Hence the sharp price rises seen in the maize and wheat markets in July have probably reached their limit — even if at more than US$320 a tonne for maize, US$365 a tonne for wheat, prices are high.
Abstract: Concerns have been raised that the United Kingdom is reshaping its development approach in order to put its own security interests ahead of those of the poorest – what has been referred to as a 'securitisation of aid’.
More fundamentally, practical attempts at better integrating development and security have frequently been hampered by simplistic understandings of the relationship. As explored in this Working Paper, this has resulted in a lack of innovative approaches for better securing development outcomes and supporting peace.
Thursday, March 03, 2011 11:14 AM by Samir Elhawary
There has been much discussion on whether Tuesday's decision by the UK Government to focus more of its aid budget on 'fragile' states is putting Britain's security interests ahead of those of the poor. Oxfam has recently argued that aid is increasingly being put towards countering terrorism, and other NGOs have expressed concern that this increases threats to aid workers by associating them with contested political projects.
Are these accusations well-founded?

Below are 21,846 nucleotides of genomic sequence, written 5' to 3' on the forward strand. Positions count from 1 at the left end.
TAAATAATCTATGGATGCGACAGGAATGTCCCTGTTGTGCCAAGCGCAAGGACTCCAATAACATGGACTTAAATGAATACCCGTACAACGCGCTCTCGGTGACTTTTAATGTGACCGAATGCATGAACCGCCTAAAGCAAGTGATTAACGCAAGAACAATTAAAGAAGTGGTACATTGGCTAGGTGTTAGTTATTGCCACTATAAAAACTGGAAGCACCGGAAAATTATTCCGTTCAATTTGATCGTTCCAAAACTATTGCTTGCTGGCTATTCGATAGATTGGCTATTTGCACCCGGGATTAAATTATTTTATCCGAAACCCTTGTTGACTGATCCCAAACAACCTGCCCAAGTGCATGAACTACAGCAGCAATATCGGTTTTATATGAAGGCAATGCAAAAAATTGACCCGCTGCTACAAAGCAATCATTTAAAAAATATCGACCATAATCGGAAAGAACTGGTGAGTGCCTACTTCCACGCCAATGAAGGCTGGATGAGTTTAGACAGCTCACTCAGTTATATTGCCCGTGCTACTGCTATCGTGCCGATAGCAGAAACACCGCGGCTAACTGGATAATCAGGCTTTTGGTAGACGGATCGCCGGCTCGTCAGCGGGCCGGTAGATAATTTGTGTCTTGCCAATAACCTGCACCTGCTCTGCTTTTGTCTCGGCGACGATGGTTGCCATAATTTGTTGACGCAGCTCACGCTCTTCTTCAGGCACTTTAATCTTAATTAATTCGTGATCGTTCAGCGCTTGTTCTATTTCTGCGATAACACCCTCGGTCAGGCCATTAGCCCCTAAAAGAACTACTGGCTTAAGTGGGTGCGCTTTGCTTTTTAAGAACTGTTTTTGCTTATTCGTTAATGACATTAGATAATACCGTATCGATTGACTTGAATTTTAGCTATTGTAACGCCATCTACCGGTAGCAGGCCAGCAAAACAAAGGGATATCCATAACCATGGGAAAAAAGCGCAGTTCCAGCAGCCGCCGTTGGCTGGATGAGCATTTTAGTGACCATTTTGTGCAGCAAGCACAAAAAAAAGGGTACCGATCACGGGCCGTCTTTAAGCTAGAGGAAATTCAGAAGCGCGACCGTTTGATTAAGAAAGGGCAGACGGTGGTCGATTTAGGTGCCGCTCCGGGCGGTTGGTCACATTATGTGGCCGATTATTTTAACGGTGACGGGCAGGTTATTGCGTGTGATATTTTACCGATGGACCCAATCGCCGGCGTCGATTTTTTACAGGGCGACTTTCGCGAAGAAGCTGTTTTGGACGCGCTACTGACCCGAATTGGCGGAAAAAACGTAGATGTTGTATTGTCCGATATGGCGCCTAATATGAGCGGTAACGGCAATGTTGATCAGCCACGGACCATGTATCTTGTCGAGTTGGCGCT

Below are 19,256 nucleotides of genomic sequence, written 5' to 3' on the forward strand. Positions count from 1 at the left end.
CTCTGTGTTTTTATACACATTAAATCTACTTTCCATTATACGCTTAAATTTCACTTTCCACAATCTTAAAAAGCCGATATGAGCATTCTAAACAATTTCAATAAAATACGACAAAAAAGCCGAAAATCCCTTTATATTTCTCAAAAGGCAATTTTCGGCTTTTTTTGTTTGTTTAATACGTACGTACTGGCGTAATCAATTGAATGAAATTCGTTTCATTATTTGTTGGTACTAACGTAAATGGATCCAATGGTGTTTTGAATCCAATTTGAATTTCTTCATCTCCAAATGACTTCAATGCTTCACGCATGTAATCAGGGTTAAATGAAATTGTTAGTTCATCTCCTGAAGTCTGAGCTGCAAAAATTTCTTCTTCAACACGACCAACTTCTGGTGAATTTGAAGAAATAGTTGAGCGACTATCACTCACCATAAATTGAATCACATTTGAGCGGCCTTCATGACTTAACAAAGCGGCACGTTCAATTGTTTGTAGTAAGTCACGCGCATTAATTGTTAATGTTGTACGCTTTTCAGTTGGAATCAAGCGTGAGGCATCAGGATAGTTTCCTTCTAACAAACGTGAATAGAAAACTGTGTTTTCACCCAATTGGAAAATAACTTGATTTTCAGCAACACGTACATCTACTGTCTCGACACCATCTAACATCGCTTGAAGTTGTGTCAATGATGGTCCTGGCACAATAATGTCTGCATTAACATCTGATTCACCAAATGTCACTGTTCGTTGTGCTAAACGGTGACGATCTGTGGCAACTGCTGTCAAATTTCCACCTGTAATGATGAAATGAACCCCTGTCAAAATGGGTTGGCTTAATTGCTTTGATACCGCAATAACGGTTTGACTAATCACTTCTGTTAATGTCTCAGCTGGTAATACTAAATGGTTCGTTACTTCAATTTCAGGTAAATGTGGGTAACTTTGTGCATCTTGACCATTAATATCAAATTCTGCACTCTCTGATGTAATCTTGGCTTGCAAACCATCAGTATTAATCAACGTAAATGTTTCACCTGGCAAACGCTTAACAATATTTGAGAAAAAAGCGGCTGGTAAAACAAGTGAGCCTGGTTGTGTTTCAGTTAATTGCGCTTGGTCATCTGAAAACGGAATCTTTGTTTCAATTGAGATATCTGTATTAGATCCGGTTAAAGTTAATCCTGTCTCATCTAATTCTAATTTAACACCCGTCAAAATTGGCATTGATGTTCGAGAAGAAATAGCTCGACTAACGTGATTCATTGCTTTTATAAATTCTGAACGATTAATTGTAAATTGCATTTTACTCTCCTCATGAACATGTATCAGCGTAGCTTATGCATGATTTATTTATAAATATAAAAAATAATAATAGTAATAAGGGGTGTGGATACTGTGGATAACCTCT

Tuesday, March 01, 2011 3:50 PM by Jonathan Glennie
Given the pressing political need to mollify critics of aid, it is little wonder that this review is based on a now-familiar emphasis on results and value for money, but lacks reference to the kind of issues that more seasoned observers of aid will be looking out for (such as an emphasis on developing country-led development strategies and donor harmonisation).
Having said that, the two fundamental pillars of this review are sound: a reduction in the geographical scope of DFID's ambition, and a new way of allocating aid …
Authors: Steve Wiggins, Julia Compton and Sharada Keats
The issue of rising food prices came to international attention in early 2008. This document answers the following questions about the crisis and responses to it:
- What has happened to food prices and why?
- Why are food prices important & where can we find them?
- How have countries and the international community responded?
- The future
This special issue of Disasters explores the increased interest and engagement by donor and national governments in 'stabilising' contexts affected by armed conflict and complex emergencies, and considers its implications for international humanitarian action.
Gender dynamics cut across all eight of the Millennium Development Goals
- Policy dialogue on the Millennium Development Goals must recognise that the goals are linked by the gender dynamics of power, poverty and vulnerability
- Gender-sensitive social protection can contribute to the goals, but only if gender equality is seen as critical to programme effectiveness
- Advances in gender-sensitive programme design are being made but more investment is needed to build the capacity of programme staff and participants to strengthen implementation …
This report by Peter Marsden
This report by Peter Marsden
This report by Alexander Matheou